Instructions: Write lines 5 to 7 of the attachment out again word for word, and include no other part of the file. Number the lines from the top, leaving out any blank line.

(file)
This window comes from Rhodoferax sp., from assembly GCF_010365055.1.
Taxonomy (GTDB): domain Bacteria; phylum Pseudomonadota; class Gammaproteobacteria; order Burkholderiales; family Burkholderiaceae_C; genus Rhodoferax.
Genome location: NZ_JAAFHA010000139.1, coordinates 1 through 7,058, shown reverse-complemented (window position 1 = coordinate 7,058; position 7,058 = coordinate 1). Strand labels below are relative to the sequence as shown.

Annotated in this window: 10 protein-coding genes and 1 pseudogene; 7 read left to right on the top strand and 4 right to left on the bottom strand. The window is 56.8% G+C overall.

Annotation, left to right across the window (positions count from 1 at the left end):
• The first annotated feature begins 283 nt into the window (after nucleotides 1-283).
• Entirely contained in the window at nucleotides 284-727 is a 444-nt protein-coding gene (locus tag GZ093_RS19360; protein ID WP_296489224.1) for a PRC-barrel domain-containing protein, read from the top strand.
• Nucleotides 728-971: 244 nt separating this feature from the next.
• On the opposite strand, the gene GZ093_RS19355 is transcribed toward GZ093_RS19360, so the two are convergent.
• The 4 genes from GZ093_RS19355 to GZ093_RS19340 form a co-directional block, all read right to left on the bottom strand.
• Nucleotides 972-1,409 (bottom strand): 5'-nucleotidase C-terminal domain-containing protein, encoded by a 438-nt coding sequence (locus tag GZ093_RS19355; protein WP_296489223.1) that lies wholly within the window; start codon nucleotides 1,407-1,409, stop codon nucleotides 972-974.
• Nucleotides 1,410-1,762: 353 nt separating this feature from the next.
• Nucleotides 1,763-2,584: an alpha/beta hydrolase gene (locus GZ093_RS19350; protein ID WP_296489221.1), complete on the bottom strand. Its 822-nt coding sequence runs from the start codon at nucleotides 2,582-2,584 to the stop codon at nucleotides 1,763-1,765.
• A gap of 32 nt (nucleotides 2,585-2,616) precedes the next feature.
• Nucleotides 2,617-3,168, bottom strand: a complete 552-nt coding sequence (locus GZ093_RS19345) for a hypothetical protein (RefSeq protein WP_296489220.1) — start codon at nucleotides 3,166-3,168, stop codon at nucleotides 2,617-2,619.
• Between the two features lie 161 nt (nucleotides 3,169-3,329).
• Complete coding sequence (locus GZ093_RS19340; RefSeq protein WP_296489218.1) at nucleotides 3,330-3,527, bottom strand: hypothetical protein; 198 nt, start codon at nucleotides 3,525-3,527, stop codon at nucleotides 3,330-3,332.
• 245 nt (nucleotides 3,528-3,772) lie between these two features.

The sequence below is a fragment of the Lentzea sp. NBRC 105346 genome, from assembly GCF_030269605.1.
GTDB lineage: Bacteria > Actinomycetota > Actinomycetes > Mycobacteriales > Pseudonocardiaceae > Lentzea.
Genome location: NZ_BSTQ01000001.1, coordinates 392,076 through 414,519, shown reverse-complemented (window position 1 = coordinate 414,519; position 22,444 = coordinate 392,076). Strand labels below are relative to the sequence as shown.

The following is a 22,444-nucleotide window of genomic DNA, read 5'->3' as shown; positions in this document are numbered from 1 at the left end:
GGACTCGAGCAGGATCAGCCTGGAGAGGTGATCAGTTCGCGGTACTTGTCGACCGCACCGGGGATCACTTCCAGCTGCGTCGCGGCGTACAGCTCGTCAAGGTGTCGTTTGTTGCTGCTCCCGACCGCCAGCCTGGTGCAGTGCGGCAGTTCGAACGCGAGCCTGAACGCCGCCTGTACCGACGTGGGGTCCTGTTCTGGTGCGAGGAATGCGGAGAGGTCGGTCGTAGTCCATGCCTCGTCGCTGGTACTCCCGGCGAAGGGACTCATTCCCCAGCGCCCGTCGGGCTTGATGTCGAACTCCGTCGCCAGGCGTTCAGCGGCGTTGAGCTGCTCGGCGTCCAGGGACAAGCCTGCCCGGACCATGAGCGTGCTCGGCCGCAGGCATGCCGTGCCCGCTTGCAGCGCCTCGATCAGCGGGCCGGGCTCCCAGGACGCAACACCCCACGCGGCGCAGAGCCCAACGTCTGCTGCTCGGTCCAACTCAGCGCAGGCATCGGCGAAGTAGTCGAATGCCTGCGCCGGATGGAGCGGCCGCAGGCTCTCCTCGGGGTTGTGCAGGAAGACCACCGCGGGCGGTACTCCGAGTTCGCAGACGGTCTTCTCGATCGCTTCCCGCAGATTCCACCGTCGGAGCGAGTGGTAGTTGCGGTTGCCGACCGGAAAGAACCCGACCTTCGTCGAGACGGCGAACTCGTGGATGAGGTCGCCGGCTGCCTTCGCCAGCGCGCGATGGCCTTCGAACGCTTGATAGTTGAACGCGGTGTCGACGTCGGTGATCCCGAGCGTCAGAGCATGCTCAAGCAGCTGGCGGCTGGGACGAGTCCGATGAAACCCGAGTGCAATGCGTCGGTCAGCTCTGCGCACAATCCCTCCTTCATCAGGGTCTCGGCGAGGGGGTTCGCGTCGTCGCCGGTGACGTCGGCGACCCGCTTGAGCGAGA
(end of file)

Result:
Annotation, left to right across the window (positions count from 1 at the left end):
• The first annotated feature begins 283 nt into the window (after nucleotides 1-283).
• Entirely contained in the window at nucleotides 284-727 is a 444-nt protein-coding gene (locus tag GZ093_RS19360; protein ID WP_296489224.1) for a PRC-barrel domain-containing protein, read from the top strand.